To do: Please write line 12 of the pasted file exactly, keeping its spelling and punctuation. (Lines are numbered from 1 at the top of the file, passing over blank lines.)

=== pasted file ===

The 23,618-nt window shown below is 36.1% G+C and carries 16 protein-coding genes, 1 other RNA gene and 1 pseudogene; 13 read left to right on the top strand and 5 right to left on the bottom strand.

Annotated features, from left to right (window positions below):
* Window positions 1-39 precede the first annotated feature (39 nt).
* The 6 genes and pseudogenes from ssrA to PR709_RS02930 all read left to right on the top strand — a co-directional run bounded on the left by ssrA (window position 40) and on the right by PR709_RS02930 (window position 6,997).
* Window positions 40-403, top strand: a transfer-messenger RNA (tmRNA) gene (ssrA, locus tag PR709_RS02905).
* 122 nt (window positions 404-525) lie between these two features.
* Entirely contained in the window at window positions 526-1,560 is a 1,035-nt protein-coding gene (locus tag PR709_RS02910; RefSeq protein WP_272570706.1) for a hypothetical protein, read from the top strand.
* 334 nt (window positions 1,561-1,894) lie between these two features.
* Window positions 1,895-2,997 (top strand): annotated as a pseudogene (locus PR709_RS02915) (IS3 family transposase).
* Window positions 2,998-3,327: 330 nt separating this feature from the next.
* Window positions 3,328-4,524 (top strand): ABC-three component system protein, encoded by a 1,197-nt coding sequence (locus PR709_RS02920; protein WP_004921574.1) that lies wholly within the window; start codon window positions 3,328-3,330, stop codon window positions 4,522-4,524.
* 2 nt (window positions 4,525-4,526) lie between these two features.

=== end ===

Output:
* 2 nt (window positions 4,525-4,526) lie between these two features.